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O’Fallon park improvements to get vote of the people in August election

 Alligator’s Creek Aquatic Center      	                [City of O’Fallon photo]

Alligator’s Creek Aquatic Center [City of O’Fallon photo]

The O’Fallon City Council has approved an ordinance that will put an item on the Aug. 2 ballot aimed at helping fund parks and recreation improvements in the city.

That ballot item, if approved by voters, will allow the city to issue $20,700,000 in general obligation bonds, which will be used to expand the parks and recreation facilities the city has to offer. Included would be an expansion of the Alligator’s Creek Aquatic Center, nearly doubling its capacity of 450 swimmers. That project would also include construction of a new facility in civic park, which would once more give the city meeting space to hold athletic classes. The city lost space in which to hold such classes when Civic Hall closed in 2011.

However, according to O’Fallon Communications Director Tom Drabelle, the largest piece of the proposed parks project is the development of O’Day Park. The ordinance states that the funds, if approved by the voters, would go toward building an adventure playground, picnic area, hiking and fitness trails, an outdoor amphitheater and an activity/conference center.

Councilmember John Haman [Ward 3] said the O’Day Park development would be considered a “passive park.”

A passive park typically features areas for low-intensity exercises, consisting of trails and picnic areas while preserving the open space and environment of the area. With higher-energy facilities like Alligator’s Creek, T.R. Hughes Ballpark and the Renaud Spirit Center already in place in O’Fallon, Haman said the residents he has heard from “love the idea” of a passive park.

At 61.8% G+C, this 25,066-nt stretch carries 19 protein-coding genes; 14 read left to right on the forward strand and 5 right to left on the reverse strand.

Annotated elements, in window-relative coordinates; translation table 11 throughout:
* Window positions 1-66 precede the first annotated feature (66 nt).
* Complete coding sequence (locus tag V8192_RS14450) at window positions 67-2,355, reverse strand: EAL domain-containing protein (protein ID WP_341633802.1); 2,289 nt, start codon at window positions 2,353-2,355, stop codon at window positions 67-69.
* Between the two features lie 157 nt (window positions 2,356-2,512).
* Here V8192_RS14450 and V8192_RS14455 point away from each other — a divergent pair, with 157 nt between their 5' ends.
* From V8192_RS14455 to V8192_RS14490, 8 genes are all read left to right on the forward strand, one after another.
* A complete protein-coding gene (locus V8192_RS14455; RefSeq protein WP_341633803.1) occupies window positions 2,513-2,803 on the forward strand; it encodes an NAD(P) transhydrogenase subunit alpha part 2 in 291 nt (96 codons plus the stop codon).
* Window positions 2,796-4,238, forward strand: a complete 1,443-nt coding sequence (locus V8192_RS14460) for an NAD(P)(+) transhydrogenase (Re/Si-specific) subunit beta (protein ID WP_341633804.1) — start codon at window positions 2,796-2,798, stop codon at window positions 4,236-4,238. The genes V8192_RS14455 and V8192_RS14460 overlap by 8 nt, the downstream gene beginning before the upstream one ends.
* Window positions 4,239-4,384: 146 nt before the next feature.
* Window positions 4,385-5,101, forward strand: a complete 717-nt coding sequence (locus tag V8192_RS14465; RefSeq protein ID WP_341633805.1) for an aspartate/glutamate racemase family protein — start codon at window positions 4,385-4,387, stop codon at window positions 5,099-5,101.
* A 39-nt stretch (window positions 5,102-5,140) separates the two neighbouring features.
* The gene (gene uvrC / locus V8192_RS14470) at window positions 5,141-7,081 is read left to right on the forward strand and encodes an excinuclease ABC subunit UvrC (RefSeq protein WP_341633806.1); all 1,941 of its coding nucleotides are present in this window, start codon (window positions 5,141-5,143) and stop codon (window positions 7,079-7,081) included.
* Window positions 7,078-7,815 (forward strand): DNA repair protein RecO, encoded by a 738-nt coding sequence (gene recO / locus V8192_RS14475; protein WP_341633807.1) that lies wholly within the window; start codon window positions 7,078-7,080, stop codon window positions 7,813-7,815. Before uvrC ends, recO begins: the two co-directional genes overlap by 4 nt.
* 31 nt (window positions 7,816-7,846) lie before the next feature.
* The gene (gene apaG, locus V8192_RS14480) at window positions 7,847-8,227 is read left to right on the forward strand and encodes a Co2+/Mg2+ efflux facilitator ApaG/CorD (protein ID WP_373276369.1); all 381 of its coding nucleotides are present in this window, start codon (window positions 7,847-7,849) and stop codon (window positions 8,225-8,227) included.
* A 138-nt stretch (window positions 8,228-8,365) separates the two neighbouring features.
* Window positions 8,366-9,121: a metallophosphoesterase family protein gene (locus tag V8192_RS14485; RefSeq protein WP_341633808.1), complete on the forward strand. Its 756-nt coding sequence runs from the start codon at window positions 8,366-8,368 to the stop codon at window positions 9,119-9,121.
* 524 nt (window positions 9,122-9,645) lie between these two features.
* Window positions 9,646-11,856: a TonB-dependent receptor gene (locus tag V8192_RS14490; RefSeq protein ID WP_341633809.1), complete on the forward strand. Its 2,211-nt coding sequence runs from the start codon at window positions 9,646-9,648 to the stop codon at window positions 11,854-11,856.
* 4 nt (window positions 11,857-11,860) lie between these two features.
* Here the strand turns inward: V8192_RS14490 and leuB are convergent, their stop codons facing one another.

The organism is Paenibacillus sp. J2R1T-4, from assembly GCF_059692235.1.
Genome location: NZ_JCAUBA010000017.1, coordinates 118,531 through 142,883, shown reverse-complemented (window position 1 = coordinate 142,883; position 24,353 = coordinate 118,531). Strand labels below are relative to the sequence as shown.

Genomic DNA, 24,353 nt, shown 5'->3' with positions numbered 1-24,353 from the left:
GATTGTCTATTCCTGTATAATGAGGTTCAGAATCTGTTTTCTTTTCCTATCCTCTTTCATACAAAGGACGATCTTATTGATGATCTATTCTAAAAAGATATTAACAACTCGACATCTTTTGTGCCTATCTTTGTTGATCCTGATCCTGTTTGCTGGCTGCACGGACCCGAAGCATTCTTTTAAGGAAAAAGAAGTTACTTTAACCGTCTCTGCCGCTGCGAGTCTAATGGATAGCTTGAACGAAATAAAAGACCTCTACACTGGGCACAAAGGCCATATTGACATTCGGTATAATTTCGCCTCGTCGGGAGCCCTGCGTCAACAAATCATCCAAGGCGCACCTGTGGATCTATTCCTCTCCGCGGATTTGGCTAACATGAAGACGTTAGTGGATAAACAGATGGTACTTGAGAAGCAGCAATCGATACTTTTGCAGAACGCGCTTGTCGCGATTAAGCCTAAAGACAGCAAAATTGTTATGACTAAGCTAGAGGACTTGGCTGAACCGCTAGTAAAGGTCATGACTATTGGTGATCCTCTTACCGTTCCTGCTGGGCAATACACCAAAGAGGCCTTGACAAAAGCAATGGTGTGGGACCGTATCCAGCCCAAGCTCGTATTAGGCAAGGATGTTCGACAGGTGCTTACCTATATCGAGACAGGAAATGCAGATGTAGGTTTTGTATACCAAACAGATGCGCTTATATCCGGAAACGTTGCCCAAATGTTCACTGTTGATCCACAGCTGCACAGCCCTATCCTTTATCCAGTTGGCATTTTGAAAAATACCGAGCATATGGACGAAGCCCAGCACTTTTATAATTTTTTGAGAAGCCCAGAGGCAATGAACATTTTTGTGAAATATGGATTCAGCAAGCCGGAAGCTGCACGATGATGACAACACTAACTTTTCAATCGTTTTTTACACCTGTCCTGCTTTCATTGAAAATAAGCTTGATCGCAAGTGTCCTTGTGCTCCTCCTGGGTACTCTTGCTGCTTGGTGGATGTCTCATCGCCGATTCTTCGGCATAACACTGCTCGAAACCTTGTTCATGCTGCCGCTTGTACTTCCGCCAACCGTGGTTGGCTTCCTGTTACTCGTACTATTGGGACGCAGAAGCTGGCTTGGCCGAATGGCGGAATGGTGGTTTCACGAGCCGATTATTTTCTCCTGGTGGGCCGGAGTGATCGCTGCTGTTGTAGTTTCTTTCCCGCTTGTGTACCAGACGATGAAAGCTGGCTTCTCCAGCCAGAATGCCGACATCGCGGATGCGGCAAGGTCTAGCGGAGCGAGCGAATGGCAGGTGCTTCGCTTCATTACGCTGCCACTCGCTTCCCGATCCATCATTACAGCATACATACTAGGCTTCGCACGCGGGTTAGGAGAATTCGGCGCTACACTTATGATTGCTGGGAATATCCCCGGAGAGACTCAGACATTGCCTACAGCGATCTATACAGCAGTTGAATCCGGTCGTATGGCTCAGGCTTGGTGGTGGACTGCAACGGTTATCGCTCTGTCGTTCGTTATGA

“We see a passive park as a big need in the city,” Haman said.

The issue had come before voters in 2014, and received only 53.16 percent of votes – 4 percent short of the 57.14 percent the measure required. At that time, it was on the ballot alongside the proposed Justice Center, which returned last year on its own and passed with 60 percent of votes.

“I think when we had the previous bond issue that was on the ballot, it included the parks and the justice center, and I think they hurt each other,” Councilmember Rick Battelle [Ward 3] said. “Voters, I think my constituents particularly, would like to see those issues more singular, and make the determination on what they want to support or not.”

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